Rosa María Payá Returns to Cuba to Honor Father’s Memory
Activist Defies Threats to Continue Oswaldo’s Struggle for Freedom
BELÉN MARTY MAY 11, 2015 AT 2:53 PM
After nearly two years of living in exile, Cuban political dissident
Rosa María Payá will return to Havana on Monday, May 11, to pay her
respects at the grave of her father, activist Oswaldo Payá.
Payá, who died in an alleged car crash in eastern Cuba on July 22,
2012, was a staunch defender of civil liberties in Cuba, and a fierce
opponent of the Castro regime.
Rosa María invited her followers to pay tribute to her father’s name by
using the hashtag #UnaFlorParaPayá (A flower for Payá) on social networks.
One of Oswaldo’s major initiatives was the Varela Project, which aimed
to incorporate freedom of political association, freedom of speech and
press, and amnesty for political prisoners in Cuban legislation. Prior
to his death, over 10,000 Cubans had signed the petition, calling for a
national referendum in support of these changes in the Caribbean island.
“Join me on my return to Havana. Please share this video, and use the
hashtag #UnaFlorParaPayá. My flower for dad.”
Today, his daughter continues his project through the Cuba
Decides campaign, which seeks to reestablish Cuban politics and
legislation through a national plebiscite.
“There will be no transition to democracy in Cuba if Cubans are excluded
again,” the project’s website reads, stating its goal as giving “the
Cuban people the ability to express themselves.”
“Cubans have no say, we have no democratic means to express ourselves,
while the government and some worldwide claim to speak for our people,”
“If you decide, Cuba decides. Lift up your hearts, Cubans! Your
signature counts for freedom.”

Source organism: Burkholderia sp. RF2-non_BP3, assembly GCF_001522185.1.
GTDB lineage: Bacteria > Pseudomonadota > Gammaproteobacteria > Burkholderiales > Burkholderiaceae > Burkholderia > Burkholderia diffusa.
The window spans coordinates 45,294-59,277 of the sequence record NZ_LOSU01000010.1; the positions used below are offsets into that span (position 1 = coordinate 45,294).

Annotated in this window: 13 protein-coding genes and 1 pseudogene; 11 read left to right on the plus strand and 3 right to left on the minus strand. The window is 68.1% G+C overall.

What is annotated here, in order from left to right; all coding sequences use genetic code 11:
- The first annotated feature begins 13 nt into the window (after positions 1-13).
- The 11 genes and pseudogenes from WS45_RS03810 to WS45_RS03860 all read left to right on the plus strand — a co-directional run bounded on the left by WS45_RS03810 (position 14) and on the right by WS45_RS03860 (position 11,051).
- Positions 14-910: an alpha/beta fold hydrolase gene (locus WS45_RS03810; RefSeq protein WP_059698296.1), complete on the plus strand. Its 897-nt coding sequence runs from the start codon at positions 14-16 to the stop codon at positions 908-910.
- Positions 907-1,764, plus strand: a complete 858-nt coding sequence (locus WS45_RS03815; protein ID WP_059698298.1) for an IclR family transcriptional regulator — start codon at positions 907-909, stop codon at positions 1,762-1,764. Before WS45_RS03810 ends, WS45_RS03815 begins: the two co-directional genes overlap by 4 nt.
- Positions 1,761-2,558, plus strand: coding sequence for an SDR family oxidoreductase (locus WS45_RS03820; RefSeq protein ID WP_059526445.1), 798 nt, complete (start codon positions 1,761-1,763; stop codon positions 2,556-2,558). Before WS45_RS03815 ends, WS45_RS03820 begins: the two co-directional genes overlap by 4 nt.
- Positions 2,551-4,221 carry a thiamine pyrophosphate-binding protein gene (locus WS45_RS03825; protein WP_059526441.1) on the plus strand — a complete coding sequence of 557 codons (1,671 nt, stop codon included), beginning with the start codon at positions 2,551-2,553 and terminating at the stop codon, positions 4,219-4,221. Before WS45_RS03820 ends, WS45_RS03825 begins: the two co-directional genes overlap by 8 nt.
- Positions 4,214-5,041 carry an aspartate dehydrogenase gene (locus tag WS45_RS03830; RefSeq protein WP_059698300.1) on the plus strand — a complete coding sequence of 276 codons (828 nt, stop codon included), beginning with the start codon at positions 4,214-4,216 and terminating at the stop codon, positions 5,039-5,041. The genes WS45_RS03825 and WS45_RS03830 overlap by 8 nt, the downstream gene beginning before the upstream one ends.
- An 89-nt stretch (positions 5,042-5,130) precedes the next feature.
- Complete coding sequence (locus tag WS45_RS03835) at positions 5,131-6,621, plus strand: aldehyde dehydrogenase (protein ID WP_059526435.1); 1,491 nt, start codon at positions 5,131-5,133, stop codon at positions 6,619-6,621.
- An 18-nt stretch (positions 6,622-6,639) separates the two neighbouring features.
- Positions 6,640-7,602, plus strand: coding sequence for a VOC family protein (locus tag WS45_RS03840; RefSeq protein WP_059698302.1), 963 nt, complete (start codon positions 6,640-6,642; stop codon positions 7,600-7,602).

Rosa María announced her imminent return to Cuba on a video posted on
social networks, despite the harassment and threats that her family have
routinely suffered at the hands of the government.
“I have decided to return to Cuba to visit the grave of my father,” Rosa
María says, describing her father as someone who “devoted his life to
the dreams and hopes of all Cubans.”
Regarding her father’s death, she reports that Oswaldo “said he lived
and died in the hands of God.” She has no “hatred in her heart,” she
adds, but doesn’t want to “live in fear.”
“I return to Havana as a Cuban citizen, with all my documentation, but I
also go back exercising the right that entitles all Cubans — even if the
law recognizes it or not — to return to our country at our own
discretion,” Rosa María argues.
She then invites her supporters to join and support her return through
their prayers and messages.
“Let the flower for my dad be the flower of all, the flower of many, and
your flower to remember his legacy and honor his name,” she concludes.
In April, the activist participated in the Civil Society Forum of the
Seventh Summit of the Americas held in Panama. Shortly after she landed
on the Central American nation, Payá was faced with the threat of
deportation, as well as harassment by supporters of the Cuban regime.
Translated by Rebeca Morla. Edited by Laurie Blair
Source: Rosa María Payá Returns to Cuba to Honor Father’s Memory –